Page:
- To Vaccinate Your Child or Not: Taking a Shot at Reducing the Risk of COVID-19 – read now
To Vaccinate Your Child or Not: Taking a Shot at Reducing the Risk of COVID-19
At last, the news has broken; there is a light at the end of the tunnel! There are two vaccines that may be approved for distribution, within the next month. Both have had extraordinarily promising trials, with 90 to 95% efficacy, one showing promise to reduce the effects of the disease if contracted after the vaccination. So while, the winter is still looking dark and bleak, by late spring or certainly early summer, there may be inoculations in our futures to let in the sunshine.
While these trials did not include children, once on the market, the drug companies will commence with testing the efficacy and safety for use by children. Will the introduction of a vaccine for children throw a wrench in your co-parenting? If you anticipate pushback from your child’s other parent, then this is a good time to start a conversation about protecting your child from this virus once a vaccine is available if that is your desire. Once the vaccine is considered both safe and effective for children, what if the two of you cannot agree? What are your remedies?
As you can imagine, as is true in most situations, it depends. First it depends upon who has legal custody: you, your co-parent, or, do you share joint legal custody. If you have sole legal custody, the inquiry ends there. This is one of those decisions that is covered by the legal custody doctrine and you alone can make the decision regarding whether your child will receive the vaccine.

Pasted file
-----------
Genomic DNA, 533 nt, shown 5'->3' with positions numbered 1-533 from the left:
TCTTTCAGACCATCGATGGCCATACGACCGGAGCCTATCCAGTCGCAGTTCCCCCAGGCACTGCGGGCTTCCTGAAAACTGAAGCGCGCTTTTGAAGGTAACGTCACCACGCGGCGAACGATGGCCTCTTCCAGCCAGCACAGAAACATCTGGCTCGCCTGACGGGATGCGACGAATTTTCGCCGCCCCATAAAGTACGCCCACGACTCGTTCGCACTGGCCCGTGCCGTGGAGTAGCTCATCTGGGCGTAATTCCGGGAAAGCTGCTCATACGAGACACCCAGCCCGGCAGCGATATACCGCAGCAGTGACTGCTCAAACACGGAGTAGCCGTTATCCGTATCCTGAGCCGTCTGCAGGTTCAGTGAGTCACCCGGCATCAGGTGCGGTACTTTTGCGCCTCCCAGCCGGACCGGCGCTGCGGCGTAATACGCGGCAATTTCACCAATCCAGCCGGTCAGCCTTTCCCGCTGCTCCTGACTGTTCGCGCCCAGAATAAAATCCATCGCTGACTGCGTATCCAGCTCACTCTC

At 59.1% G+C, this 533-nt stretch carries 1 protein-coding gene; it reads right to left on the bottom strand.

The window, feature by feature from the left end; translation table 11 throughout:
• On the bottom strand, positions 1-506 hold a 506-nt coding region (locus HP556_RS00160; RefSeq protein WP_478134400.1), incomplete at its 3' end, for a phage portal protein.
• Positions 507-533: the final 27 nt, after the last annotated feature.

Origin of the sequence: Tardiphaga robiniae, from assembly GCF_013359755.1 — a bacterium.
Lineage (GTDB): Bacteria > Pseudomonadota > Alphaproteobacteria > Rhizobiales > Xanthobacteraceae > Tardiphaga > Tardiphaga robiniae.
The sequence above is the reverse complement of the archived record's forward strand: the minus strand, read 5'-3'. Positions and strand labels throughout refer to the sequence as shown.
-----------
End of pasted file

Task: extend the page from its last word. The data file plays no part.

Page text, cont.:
But under a joint legal custody regime, two parents must agree, unless one or the other of them is given tie-breaking authority. In some cases, parents divide up the responsibility of who gets to make the final decision regarding decisions for healthcare, education or religion. In that case, the parent with healthcare decision making essentially has sole custody as to healthcare decisions. But if you do not have tiebreaking authority or are not the healthcare decision maker, then first going to mediation to flush out the reasons your co-parent is reluctant to agree with you may be helpful. Going through these reasons with a neutral third party will hopefully allow each of you to understand the other’s position and decide what is in the best interest of your children. If mediation is unsuccessful, unfortunately, the only alternative, thereafter, if there is no agreement, is to litigate the issue.
If you go before the court, each of you will be able to share with the court your reasons, pro or con, with regard to the reason you believe vaccination is in your child’s best interest, or not. If your child is high risk because of asthma or diabetes or some other health condition, be prepared to put on such evidence. Also, put on evidence regarding the division of parenting duties, including if you are the parent that normally takes care of all health care needs of the children. Objections by the other parent will have to be plausible and well-developed to support their position. In the end, a judge will listen to both of you and decide based on the evidence, their own life experience, and the reasons put forth by each party, considering the best interest of the children above all else.
If you find yourself with the need to discuss this or any other family law issue, feel free to contact me at 410.659.1398 or reach out on email at firstname.lastname@example.org.
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